This post is going to cover how to create products and services in Field Service for Microsoft Dynamics CRM 2016.
Whilst I was revising for my MB2-713 exam (Sales in Microsoft Dynamics CRM) I created a number of posts about the CRM product catalog. I mention this here as Field Service shares its products with other modules of CRM. Making product families, bundles and such like useful background knowledge. I have listed those posts below. In this post I will only cover the Field Service specific concepts on products. So I will assume you already have a basic understanding of the CRM product catalog.
- Product Catalog (Introduction)
- Product Catalog (Price Lists)
- Product Catalog (Discount Lists)
- Product Catalog (Product Relationships)
- Product Catalog (Families and properties)
- Product Catalog (Bundles)
- Product Catalog (Hierarchical charts)
A product or service is simply anything you sell. They can be added to work orders manually or via an incident. (I will cover incidents in a future post.) It is also possible for the field engineer to add products to a work order from the mobile app.
Also in the mobile application the engineer may mark when a product assigned to the work order as an estimate has been used.
Each product or service has a “Field Service Product Type” field. The options include;
- Inventory – Products that are sold and deducted from inventory. (Implying we hold stock of them in a warehouse.)
- Non-inventory – Products that are sold but don’t require inventory.
- Service – “products” that are sold on a time basis. Such as the amount of time an engineer spends installing a piece of equipment.
After installing Field Service additional fields are added to the product entity to support Field Service’s extended functionality. The fields that are used will differ depending on the product being an inventory item, non-inventory or service. You can access products from the product catalog option under settings or from the Field Service administration area.
(The product life cycle)
First of all, it is important to understand that each product or service has a status. When initially created that status is draft. Whilst in draft status the product will not be available to work orders. Only once the product has been published does it become available. (As is the case generally with including products in opportunities etc.)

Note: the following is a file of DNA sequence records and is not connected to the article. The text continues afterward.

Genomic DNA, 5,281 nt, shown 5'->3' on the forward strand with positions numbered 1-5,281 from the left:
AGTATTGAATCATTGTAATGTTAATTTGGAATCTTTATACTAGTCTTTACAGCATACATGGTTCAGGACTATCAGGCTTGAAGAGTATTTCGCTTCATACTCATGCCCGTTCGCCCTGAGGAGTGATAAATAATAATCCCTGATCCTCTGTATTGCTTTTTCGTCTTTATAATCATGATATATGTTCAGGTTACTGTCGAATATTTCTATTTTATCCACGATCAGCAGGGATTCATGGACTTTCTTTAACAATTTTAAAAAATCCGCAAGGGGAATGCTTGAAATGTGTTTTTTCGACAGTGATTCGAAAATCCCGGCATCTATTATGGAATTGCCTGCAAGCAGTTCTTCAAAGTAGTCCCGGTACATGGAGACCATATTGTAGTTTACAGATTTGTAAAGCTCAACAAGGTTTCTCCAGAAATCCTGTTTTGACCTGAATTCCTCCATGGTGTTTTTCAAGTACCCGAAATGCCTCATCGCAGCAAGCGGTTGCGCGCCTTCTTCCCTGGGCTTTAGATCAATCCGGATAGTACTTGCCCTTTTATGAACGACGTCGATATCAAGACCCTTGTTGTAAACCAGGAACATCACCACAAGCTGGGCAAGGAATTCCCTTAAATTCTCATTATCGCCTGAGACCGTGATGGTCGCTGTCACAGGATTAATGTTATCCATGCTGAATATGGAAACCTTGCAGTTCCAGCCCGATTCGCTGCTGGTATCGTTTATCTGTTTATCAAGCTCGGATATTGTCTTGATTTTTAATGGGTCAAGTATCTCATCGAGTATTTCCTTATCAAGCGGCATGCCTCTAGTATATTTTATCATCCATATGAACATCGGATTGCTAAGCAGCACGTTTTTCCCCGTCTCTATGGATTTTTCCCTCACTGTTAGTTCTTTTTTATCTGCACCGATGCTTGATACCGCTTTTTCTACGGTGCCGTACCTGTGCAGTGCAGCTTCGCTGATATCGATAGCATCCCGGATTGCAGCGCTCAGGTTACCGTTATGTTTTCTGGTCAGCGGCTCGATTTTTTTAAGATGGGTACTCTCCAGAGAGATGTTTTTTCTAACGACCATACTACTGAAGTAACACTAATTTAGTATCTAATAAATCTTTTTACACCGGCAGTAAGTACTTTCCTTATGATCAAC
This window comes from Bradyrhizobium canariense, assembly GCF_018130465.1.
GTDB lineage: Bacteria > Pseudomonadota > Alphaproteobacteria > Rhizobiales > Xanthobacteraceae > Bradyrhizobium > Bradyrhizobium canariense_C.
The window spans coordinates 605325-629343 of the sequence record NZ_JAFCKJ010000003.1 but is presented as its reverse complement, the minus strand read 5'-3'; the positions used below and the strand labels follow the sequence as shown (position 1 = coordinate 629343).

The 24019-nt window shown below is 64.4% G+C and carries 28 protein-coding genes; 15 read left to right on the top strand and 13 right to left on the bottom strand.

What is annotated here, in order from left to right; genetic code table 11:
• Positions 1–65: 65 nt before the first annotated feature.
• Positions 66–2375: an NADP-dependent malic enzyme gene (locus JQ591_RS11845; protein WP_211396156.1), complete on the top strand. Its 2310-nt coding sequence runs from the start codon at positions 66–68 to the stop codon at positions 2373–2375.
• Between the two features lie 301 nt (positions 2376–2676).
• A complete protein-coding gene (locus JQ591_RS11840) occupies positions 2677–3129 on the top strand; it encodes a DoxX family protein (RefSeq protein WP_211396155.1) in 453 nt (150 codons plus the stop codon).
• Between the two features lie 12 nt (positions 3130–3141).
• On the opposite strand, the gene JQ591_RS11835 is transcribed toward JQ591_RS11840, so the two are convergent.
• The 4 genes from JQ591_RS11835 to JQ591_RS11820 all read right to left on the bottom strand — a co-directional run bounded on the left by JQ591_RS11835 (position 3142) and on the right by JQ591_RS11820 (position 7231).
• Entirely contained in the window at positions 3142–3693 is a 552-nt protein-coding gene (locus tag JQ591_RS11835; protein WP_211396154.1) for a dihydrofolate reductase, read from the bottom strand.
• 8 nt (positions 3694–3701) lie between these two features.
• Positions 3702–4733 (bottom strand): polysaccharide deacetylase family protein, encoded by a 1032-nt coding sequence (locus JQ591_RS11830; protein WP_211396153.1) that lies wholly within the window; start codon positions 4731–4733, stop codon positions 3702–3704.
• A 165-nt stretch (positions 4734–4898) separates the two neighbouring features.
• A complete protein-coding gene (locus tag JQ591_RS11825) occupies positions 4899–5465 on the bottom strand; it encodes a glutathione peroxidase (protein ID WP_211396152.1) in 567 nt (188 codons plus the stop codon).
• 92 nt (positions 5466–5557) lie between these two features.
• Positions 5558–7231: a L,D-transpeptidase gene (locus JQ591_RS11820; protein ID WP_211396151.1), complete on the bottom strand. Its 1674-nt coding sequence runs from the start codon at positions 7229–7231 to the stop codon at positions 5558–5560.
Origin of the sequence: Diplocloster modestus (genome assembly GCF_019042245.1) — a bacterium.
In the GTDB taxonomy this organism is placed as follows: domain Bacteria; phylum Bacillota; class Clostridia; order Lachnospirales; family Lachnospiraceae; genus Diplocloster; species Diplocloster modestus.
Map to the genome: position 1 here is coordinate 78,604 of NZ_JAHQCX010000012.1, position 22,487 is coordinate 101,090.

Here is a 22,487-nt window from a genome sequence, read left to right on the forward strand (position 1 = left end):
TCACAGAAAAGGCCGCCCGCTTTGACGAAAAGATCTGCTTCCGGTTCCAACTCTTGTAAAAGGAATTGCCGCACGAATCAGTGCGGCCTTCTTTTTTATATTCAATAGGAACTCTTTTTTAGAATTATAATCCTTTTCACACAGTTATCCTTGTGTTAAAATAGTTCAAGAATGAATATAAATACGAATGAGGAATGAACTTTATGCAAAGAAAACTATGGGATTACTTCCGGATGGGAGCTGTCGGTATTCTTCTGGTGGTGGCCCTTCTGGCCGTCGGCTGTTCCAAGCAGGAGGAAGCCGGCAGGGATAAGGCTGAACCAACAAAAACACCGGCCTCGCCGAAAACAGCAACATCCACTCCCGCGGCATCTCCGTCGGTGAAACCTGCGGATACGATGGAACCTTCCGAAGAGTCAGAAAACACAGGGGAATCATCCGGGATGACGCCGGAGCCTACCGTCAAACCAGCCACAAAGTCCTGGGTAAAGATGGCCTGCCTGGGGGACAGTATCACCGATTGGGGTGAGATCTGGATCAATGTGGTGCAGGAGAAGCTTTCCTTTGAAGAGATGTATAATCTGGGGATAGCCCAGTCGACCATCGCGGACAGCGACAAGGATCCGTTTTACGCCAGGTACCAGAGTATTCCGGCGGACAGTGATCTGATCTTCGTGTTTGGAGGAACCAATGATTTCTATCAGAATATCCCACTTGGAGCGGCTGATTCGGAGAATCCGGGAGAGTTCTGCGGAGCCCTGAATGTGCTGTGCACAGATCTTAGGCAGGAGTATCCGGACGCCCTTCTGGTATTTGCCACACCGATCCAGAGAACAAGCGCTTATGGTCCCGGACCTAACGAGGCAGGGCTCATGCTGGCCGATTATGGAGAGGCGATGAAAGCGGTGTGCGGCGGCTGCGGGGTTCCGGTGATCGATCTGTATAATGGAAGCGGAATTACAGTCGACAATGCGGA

Once published you can continue to edit the product details but there may be an occasion when you want to temporarily stop the use of the product whilst it is updated. In this situation you use the “revise” option, which gives the product a status of “Under revision”. And therefore makes it not available to work orders.
When a product or service reaches end of life it should not be deleted, the status is changed “Retired”.
Services are simply products that have been defined as services. As you create a product once Field Service is installed a new tab is added to the product specific to Field Service.
You will need to define the “Field Service Product Type” field, in the case of a service it will be set to “Service”. Once set this field change be changed. (You can’t change a service into an inventory item!)
Once defined as a service many of the additional fields become read-only, as they only apply to inventory and non-inventory items. You can however define if this service is a taxable item or not. (If it is a taxable item the service tax type field on the account comes into play to decide what rate of tax to calculate.)
A note about unit groups, all products (including services need a unit group). This is used in pricelists to govern the rate at which the service is billed. In the case of a service it will be typical to give them a unit group of time. And then select a default unit group of days or hours.
Again most of the fields found on a Field Service product will be standard but you should pay particular attention to the information found in the Field Service tab.
Inventory and non-inventory products have additional values available that help support purchasing. Including holding details of the vendor who supplies the product, the name and part number used when purchasing and the products manufacturer.
FieldOne used to include some additional fields to enable you to hold the manufacturer name and manufacturer part number. These fields no longer exist. Although I guess you could quickly create them if needed.
For inventory and non-inventory products you can also store a model number and UPC Code (barcode) for the product.
And if the product should convert into a customer asset. I will cover this concept in more detail in a future post. Field Service contains a concept of customer equipment (assets). You may want to use this to record what equipment a customer has on-site. For example: If you installed an air conditioning unit for a customer you many want to record its details against the customer, as that could be useful for future service requests etc.
Product and services are easy to configure but it is an important area to get right. Typically whilst implementing Field Service you will need to give this topic quite a bit of thought! J